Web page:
- Publisher: NEW YORK REVIEW OF BOOKS
- Format: Paperback | 113 pages
- Language: English / Spanish
- Dimensions: 109mm x 175mm x 10mm | 91g
- Publication date: 2 April 2013
- Publication City/Country: New York
- ISBN 10: 1590176294
- ISBN 13: 9781590176290
- Edition statement: Translation
- Sales rank: 714,334
Miguel Hernandez is, along with Antonio Machado, Juan Ramon Jimenez, and Federico Garcia Lorca, one of the greatest Spanish poets of the twentieth century. This volume spans the whole of Hernandez's brief writing life, and includes his most celebrated poems, from the early lyrics written in traditional forms, such as the moving elegy Hernandez wrote to his friend and mentor Ramon Sije (one of the most famous elegies ever written in the Spanish language), to the spiritual eroticism of his love poems, and the heart-wrenching, luminous lines written in the trenches of war. Also included in this edition are tributes to Hernandez by Federico Garcia Lorca, Pablo Neruda (interviewed by Robert Bly), Rafael Alberti, and Vicente Aleixandre. Pastoral nature, love, and war are recurring themes in Hernandez's poetry, his words a dazzling reminder that force can never defeat spirit, that courage is its own reward.
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Miguel Hernandez Gilabert (1910-1942) was born into a poor family in the city of Orihuela in southern Spain. His father raised goats and sheep, and Hernandez was brought up to be a shepherd. At age eleven, he entered the Jesuit Colegio de Santo Domingo, where he learned to read and write, and started to compose poems whose uncanny virtuosity and wild inspiration earned the admiration of Pablo Neruda and Federico Garcia Lorca. With the outbreak of the Spanish Civil War in 1936, his poetry took on a new public dimension, and Hernandez would soon enlist in the Republican Army. In 1937, he married Josefina Manresa Marhuenda, the love of his life. The couple lost their first son to malnutrition; a second, Manuel Miguel, was born in 1939. After the defeat of the Republic, Hernandez was condemned to death for his poetry by Francisco Franco, who called him "an extremely dangerous man," a sentence that was subsequently reduced lest he become a martyr like Lorca. Hernandez, imprisoned under brutal conditions and suffering from an advanced case of tuberculosis, continued to write until his death on March 28, 1942; he was thirty-one years old. Don Share is the senior editor of "Poetry" magazine. His books of poetry include "Squandermania," "Union," and most recently, "Wishbone." He is the editor of "Seneca in English," "Bunting's Persia," and with Christian Wiman, "The Open Door: One Hundred Poems, One Hundred Years of" Poetry "Magazine." His translations of Miguel Hernandez were awarded the "Times Literary Supplement" Translation Prize and the Premio Valle Inclan.
"He is a great master of language...a wonderful poet." --Pablo Neruda "One is rarely excited by translation, but in Don Share's case there is a sense of shared elation between reader and translator that confirms the delight of exact sensation when a poem feels transmitted by that cautious and subtle alchemy that is the translator's skill. I have felt with Don Share's versions of Miguel Hernandez: but this is also because he is a fine poet in his own right, one who surrenders his sensibilities to the task of transference." --Derek Walcott "The consumate poet of light, darkness, soul, time, death." --Willis Barnstone "The apparent simplicity of his poems, which speak eloquently of love, poverty and hope, turned Hernandez into a popular figure who was elevated to cult status." --"El Pais" "Raw, passionate, despairing and celebratory." --"Publisher's Weekly" "What a victory it is to watch springing forth from our murky thicket of half-commercialized poetry the silver boar of Hernandez's words--to see the world of paper part so as to allow the language tusks and shoulders to emerge, shining, pressed forward by his genius." --Robert Bly "One of the great talents of the century." --Philip Levine, "The Kenyon Review" " A cherished example of why great poetry is timeless." --Ray Gonzalez, "Bloomsbury Review"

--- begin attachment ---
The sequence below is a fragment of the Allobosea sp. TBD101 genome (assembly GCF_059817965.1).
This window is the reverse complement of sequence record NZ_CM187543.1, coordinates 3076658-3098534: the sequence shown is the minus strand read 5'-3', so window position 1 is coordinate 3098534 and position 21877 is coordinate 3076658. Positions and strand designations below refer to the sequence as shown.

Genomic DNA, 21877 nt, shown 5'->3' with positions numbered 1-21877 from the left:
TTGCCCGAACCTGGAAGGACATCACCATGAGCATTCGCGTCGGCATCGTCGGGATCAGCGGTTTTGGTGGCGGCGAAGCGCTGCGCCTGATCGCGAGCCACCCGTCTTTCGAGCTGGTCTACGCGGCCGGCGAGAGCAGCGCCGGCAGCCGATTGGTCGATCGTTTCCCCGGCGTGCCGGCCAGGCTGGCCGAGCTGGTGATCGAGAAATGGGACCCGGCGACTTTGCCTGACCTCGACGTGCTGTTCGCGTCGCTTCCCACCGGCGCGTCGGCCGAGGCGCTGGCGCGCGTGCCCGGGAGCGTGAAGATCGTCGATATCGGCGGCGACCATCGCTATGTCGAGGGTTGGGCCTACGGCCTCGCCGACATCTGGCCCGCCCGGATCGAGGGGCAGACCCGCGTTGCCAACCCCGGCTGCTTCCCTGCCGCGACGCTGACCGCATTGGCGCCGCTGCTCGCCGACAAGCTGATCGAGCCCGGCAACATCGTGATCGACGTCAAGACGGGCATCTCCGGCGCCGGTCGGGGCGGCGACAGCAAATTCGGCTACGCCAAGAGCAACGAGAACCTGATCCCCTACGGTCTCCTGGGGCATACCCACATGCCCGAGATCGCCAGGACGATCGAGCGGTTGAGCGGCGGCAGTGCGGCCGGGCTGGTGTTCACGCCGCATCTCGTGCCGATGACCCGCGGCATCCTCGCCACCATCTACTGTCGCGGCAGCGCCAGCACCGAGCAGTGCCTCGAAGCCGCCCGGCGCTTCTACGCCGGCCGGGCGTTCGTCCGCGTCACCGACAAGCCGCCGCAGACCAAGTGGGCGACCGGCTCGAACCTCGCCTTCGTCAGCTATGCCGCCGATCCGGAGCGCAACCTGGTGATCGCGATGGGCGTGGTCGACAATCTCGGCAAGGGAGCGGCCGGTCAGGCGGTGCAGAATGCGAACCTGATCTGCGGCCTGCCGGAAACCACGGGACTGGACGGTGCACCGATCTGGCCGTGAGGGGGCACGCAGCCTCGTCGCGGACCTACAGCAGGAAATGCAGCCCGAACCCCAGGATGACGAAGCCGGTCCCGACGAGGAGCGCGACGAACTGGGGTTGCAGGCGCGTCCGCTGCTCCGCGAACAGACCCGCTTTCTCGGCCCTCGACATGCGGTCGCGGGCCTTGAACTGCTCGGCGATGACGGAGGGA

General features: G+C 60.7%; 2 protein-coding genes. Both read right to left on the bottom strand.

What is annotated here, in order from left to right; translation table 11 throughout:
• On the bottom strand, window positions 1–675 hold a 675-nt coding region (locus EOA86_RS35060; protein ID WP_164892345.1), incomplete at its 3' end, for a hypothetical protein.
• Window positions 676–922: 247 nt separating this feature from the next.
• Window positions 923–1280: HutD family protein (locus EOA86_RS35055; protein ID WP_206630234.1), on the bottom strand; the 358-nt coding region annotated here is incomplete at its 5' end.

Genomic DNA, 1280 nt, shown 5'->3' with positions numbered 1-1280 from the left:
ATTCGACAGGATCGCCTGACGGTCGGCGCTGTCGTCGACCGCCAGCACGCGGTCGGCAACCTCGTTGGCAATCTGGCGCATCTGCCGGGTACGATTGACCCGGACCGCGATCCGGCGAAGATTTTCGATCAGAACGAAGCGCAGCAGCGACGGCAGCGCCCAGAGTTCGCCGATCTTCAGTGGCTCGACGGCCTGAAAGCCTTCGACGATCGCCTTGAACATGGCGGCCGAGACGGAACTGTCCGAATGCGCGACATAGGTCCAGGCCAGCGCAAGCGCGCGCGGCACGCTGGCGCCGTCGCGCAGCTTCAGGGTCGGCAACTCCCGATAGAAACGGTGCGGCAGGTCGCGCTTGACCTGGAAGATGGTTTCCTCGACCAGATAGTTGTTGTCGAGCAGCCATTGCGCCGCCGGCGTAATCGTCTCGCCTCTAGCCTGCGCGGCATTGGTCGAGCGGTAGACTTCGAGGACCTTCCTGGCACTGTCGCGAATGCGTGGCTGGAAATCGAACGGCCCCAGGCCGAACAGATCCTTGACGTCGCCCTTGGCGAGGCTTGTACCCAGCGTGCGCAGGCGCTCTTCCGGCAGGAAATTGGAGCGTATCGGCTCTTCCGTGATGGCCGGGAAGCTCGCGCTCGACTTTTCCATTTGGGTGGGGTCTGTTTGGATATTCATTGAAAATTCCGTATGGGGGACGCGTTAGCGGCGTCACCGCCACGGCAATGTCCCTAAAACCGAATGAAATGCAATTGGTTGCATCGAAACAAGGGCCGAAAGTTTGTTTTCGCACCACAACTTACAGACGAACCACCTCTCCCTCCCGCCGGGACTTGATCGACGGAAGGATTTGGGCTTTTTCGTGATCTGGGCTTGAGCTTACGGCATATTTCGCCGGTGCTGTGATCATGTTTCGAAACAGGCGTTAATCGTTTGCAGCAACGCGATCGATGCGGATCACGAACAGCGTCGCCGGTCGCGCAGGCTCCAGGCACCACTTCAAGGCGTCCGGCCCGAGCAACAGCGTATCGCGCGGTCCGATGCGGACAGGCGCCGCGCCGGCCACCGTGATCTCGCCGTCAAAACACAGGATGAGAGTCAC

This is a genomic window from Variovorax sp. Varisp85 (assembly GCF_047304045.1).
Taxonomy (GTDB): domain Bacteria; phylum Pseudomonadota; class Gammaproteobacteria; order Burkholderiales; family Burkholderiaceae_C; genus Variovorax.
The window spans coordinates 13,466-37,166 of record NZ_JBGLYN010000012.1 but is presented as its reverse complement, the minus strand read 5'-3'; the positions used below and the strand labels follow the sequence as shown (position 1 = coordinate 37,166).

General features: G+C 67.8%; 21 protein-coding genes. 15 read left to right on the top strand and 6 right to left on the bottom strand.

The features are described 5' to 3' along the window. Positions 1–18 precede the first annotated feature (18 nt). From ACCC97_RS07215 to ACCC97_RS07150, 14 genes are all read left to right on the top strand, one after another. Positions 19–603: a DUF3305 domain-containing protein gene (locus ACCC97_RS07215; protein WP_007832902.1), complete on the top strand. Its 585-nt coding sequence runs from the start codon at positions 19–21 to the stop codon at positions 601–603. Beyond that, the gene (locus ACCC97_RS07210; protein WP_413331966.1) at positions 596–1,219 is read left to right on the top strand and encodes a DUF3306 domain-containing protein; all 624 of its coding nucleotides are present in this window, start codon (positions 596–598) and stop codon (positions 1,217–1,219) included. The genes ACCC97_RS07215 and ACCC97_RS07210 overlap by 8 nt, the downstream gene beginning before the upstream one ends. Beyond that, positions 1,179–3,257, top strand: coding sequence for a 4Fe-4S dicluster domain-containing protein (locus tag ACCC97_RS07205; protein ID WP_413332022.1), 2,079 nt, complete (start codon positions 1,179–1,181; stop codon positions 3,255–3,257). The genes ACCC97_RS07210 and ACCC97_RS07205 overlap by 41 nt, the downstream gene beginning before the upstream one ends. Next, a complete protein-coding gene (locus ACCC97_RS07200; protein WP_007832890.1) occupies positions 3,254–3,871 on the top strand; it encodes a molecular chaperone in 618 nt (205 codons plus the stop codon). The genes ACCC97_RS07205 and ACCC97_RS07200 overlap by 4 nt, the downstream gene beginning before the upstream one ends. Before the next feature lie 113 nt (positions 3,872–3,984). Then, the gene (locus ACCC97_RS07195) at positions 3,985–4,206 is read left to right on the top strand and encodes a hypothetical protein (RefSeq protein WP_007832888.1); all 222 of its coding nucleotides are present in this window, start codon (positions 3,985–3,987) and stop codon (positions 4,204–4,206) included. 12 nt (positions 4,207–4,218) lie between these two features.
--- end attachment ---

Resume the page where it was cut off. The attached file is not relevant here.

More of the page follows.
In the Spanish-speaking world, Miguel Hernandez is regarded as one of the most important poets of the twentieth century-equal in distinction to Federico Garcia Lorca, Pablo Neruda, and Octavio Paz. He has never received his just acclaim, however, in the English-speaking world, a victim of the artistic oppression exercised during the period of Francisco Franco's totalitarian regime. Determined to silence the writer Neruda fondly referred to as his "wonderful boy," Franco sentenced Hernandez to death, citing as his crime only that he was "poet and soldier to the mother country." Despite the fact that complete and accurate versions of his work in Spanish were difficult to obtain for nearly fifty years, Hernandez went on to achieve legendary status. Now, for the first time, Ted Genoways makes Hernandez's extraordinary oeuvre available in an authoritative bilingual edition. Featuring some of the most tender and vigorous poetry on war, death, and social injustice written in the past century, nearly half of the poems in this volume appear in English for the first time, making it the most comprehensive bilingual collection of Hernandez's work available. Arranged chronologically, "The Selected Poems of Miguel Hernandez "presents Hernandez's remarkable emotional range as well as his stylistic evolution from the Romantic shepherd poet to poet of the prison cell. Thorough annotations and introductory essays illuminate the biographical basis for many of Hernandez's poems, while a foreword by Robert Bly and a eulogistic ending piece by Octavio Paz provide a striking frame for the work of this essential poet.